Appam is a traditional breakfast from Kerala and is made with rice and coconut. Appam and Chicken Stew (or any Stew) make the best combination.
One of the popular breakfast foods in Kerala, Appam is often served with some kind of a stew – be it Egg Stew, Chicken Stew, Prawns Stew, or Mutton Stew. Another traditional side-dish for Appams is Kerala Style Chickpea Curry or Kadala Curry.
There are, basically, two types of Appam – Palappam and Kallappam.
What is the difference between Palappam and Kallappam
Paalappam is made without yeast and has a beautiful lace rim or border. This can be achieved by making appam in an appam pan or Appa Chatti (image below). Appachatti has a curved bottom because of which this lace border is achieved. This pan is easily available in stores- both online and shops.
Paalappam is also sweet in taste because of the addition of coconut – freshly grated or in coconut milk form. Additionally, some (like me!) also add white sugar to the batter before the beginning of appam cooking process.
Kallappam is slightly different from Palappam. The batter is made by adding a fermenting agent, usually yeast or toddy. Toddy is a kind of liquor obtained from coconut/palm trees. The batter is also thick when compared to a slightly runny batter of Paalappam. Due to fermentation, Kallappam is slightly bitter in taste.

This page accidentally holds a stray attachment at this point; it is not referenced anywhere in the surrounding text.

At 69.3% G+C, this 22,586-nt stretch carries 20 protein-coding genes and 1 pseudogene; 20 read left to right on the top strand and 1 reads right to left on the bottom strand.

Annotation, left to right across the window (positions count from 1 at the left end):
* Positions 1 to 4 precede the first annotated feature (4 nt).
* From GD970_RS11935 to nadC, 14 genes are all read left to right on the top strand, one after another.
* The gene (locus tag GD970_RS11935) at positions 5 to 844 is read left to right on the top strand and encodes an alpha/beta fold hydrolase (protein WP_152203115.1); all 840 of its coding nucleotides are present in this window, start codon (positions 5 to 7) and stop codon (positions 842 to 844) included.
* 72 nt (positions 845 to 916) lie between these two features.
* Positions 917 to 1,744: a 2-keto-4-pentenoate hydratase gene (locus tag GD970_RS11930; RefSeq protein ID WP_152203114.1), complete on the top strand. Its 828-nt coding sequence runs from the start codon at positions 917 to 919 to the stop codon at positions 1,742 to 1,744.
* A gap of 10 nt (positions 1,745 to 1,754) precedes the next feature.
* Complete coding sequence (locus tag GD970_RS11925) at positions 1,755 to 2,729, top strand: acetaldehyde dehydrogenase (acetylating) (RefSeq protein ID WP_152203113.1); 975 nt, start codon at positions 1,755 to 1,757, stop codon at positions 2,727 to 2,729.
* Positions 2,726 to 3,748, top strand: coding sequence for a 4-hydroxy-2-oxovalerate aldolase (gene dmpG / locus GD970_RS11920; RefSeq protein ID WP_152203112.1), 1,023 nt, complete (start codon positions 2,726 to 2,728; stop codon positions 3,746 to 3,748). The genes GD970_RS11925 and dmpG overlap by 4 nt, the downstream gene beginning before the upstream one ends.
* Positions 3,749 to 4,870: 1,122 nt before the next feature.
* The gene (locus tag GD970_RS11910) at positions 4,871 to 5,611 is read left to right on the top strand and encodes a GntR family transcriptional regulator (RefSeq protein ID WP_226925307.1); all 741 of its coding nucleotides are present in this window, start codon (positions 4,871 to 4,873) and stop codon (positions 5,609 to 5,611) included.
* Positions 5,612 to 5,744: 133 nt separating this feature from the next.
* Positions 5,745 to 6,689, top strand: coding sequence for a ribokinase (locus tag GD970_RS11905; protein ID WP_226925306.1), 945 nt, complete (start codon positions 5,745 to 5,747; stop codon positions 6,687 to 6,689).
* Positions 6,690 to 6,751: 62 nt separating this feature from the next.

Kallappam is also called Vellayappam and is made in a normal flat dosa tawa pan. It is round and thick like, maybe a thattudosa or set dosa.
How to Make Palappam
Paalappam Batter is one of the easiest batters to master. For me, it is still kind of a hit and miss when it comes to perfecting Idli or Dosa batter. But appams? Oh, it’s the best!
- Short-grain rice
- Cooked rice
- Grated coconut
- Baking soda
The rice used here is called Pachari or Pacharisi, easily available in South India. But I can’t obtain Pachari here in the hills where I live now (thanks to the soldier husband’s deployment!) and I use the regular white rice available in North India.
Also, traditionally, the cooked rice used is Kerala red rice. But I use the same old regular white rice.
Making the Appam Batter without Yeast- Step by Step Photos:
- Soak the raw rice overnight or at least 5 to 6 hours.
- Wash and drain the rice.
- Grind it along with cooked rice, grated coconut, and just enough water in a food processor. The consistency should be flowing and smooth and not thick like the Idli batter. Keep aside for a couple of hours to rest.
- Just before preparing appam, add a pinch of salt, sugar, and baking soda. Mix well and keep aside for 15-20 minutes. This will allow the batter to rise.
- Note: Have an idea of how many appams you’d want to make for a meal. One appam can be made from one ladleful of batter. Take only this required amount of batter in a vessel for adding sugar, salt, and baking soda. You can save the rest of the batter in the refrigerator for future use.
- DO NOT add baking soda to the entire batter.
- I use no oil for making Paalappam. All you need is a good non-stick Appam Chatti. So, heat the Appam Chatti.
- Lower the heat to medium and pour a ladle of batter into the pan. Slowly, swirl around so that the batter coats the pan and settles at the center as shown in the image.
- Cover and cook the appam until the rim is lace-like and golden brown. It’ll take a couple of minutes. Do not increase the heat, your appam will get burnt easily.
- Uncover to find the appam slightly leaving the sides of the pan.
- Gently slide or take out the appam into a plate or a casserole that is insulated.
Serve hot with a favorite stew as a side.
Appam Without Yeast Recipe:
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